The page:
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# Extended Euclidean Algorithm

Author: Benjamin Qi

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## Euclidean Algorithm

Resources
cp-algo

The original Euclidean Algorithm computes $\gcd(a,b)$ and looks like this:

C++

1ll euclid(ll a, ll b) {2    for (;b;swap(a,b)) {3        ll k = a/b;4        a -= k*b;5    }6    return a; // gcd(a,b)7}

## Extended Euclidean Algorithm

Resources
cp-algo
Wikipedia
cp-algo

The extended Euclidean algorithm computes integers $x$ and $y$ such that

$ax+by=\gcd(a,b)$

We can slightly modify the version of the Euclidean algorithm given above to return more information!

C++

1array<ll,3> extendEuclid(ll a, ll b) {2    array<ll,3> x = {1,0,a}, y = {0,1,b};3    // we know that 1*a+0*b=a and 0*a+1*b=b4    for (;y;swap(x,y)) { // run extended Euclidean algo5        ll k = x/y;6        F0R(i,3) x[i] -= k*y[i];7        // keep subtracting multiple of one equation from the other8    }9    return x; // x*a+x*b=x, x=gcd(a,b)10}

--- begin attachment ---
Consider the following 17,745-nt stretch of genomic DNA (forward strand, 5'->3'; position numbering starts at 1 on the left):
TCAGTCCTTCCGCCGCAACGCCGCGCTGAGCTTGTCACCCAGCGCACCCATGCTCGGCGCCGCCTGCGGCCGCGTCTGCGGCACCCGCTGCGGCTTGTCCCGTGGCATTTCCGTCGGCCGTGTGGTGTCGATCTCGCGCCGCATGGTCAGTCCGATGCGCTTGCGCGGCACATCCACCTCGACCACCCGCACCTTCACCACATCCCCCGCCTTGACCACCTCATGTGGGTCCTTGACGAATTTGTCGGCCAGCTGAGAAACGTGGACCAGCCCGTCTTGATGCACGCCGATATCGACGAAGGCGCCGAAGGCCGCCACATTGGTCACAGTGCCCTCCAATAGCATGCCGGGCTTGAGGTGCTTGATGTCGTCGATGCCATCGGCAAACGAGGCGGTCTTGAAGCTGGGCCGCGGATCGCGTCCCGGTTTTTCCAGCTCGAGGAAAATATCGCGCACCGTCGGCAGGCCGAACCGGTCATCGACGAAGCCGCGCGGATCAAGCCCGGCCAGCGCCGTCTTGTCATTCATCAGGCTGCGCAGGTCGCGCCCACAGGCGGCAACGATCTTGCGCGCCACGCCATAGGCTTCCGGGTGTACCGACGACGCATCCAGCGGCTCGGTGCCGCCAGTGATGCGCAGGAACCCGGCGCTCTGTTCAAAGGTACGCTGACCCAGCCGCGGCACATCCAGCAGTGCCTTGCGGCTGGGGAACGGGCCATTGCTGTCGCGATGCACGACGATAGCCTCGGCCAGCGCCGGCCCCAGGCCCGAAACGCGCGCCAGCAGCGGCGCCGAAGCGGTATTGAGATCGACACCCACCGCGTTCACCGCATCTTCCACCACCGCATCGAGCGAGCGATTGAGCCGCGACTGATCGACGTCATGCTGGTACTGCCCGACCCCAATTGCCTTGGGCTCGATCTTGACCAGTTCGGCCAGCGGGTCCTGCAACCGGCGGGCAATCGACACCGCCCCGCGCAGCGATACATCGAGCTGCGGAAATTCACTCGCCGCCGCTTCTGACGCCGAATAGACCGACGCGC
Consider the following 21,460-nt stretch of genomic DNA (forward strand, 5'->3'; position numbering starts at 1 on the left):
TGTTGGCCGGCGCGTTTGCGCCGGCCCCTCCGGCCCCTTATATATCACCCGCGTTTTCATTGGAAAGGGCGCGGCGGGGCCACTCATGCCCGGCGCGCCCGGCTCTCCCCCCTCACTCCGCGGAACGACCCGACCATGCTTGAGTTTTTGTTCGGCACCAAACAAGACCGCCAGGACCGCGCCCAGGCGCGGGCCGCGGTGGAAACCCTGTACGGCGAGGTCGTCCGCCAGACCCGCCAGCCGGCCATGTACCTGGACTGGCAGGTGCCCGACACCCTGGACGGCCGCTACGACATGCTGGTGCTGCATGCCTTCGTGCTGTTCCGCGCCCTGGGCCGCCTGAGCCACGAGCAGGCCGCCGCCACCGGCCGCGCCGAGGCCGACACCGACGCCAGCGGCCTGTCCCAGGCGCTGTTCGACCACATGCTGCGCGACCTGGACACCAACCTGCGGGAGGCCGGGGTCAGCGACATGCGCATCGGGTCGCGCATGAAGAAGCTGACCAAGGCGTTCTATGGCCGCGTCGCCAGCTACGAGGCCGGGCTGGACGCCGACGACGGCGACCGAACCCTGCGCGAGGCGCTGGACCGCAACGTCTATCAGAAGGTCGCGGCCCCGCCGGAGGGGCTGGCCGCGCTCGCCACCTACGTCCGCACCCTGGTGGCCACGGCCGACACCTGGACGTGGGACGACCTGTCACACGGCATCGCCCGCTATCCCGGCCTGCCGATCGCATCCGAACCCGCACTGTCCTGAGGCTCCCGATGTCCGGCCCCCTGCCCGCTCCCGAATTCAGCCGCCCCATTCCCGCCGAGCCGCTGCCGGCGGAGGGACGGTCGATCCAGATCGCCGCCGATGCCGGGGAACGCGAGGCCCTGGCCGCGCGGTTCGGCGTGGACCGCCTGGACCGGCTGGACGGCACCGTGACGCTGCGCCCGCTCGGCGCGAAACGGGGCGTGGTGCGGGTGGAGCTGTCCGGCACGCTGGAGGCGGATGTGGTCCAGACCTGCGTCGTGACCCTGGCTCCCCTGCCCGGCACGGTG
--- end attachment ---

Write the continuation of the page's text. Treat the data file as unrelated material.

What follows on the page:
### Recursive Version

C++

1ll euclid(ll a, ll b) {2    if (!b) return a;3    return euclid(b,a%b);4}

becomes

C++

1pl extendEuclid(ll a, ll b) { // returns {x,y}2    if (!b) return {1,0};3    pl p = extendEuclid(b,a%b); return {p.s,p.f-a/b*p.s};4}

The pair will equal to the first two returned elements of the array in the iterative version. Looking at this version, we can prove by induction that when $a$ and $b$ are distinct positive integers, the returned pair $(x,y)$ will satisfy $|x|\le \frac{b}{2\gcd(a,b)}$ and $|y|\le \frac{a}{2\gcd(a,b)}$. Furthermore, there can only exist one pair that satisfies these conditions!

Note that this works when $a,b$ are quite large (say, $\approx 2^{60}$) and we won't wind up with overflow issues.

## Application: Modular Inverse

Resources
cp-algo
StatusSourceProblem NameDifficultyTagsSolution
KattisView Solution

It seems that when multiplication / division is involved in this problem, $n^2 < \texttt{LLONG\_MAX}$.

C++

1ll invGeneral(ll a, ll b) {2    array<ll,3> x = extendEuclid(a,b);3    assert(x == 1); // gcd must be 14    return x+(x<0)*b;5}6
7int main() {8    FOR(b,1,101) F0R(a,101) if (__gcd(a,b) == 1) {9        ll x = invGeneral(a,b);10        assert((a*x-1)%b == 0);

## Application: Chinese Remainder Theorem

StatusSourceProblem NameDifficultyTagsSolution
KattisView Solution
KattisView Solution